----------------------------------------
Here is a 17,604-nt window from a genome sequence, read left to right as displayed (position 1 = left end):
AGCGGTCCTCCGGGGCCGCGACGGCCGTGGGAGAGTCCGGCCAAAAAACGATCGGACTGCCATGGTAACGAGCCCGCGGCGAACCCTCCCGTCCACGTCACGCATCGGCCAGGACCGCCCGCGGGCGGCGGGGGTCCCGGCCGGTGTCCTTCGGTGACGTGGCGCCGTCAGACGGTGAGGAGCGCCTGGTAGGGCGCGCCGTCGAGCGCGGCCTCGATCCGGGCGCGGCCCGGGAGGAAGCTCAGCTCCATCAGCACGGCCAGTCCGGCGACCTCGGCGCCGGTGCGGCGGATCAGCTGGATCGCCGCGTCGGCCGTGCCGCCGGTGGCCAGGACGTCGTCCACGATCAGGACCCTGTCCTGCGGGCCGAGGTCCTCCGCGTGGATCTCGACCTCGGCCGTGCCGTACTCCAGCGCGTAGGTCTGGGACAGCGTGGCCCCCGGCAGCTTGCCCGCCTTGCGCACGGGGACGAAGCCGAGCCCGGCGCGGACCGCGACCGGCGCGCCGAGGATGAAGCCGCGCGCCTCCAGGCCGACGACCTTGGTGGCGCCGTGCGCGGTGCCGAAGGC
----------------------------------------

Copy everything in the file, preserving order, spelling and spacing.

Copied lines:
Here is a 17,604-nt window from a genome sequence, read left to right as displayed (position 1 = left end):
AGCGGTCCTCCGGGGCCGCGACGGCCGTGGGAGAGTCCGGCCAAAAAACGATCGGACTGCCATGGTAACGAGCCCGCGGCGAACCCTCCCGTCCACGTCACGCATCGGCCAGGACCGCCCGCGGGCGGCGGGGGTCCCGGCCGGTGTCCTTCGGTGACGTGGCGCCGTCAGACGGTGAGGAGCGCCTGGTAGGGCGCGCCGTCGAGCGCGGCCTCGATCCGGGCGCGGCCCGGGAGGAAGCTCAGCTCCATCAGCACGGCCAGTCCGGCGACCTCGGCGCCGGTGCGGCGGATCAGCTGGATCGCCGCGTCGGCCGTGCCGCCGGTGGCCAGGACGTCGTCCACGATCAGGACCCTGTCCTGCGGGCCGAGGTCCTCCGCGTGGATCTCGACCTCGGCCGTGCCGTACTCCAGCGCGTAGGTCTGGGACAGCGTGGCCCCCGGCAGCTTGCCCGCCTTGCGCACGGGGACGAAGCCGAGCCCGGCGCGGACCGCGACCGGCGCGCCGAGGATGAAGCCGCGCGCCTCCAGGCCGACGACCTTGGTGGCGCCGTGCGCGGTGCCGAAGGC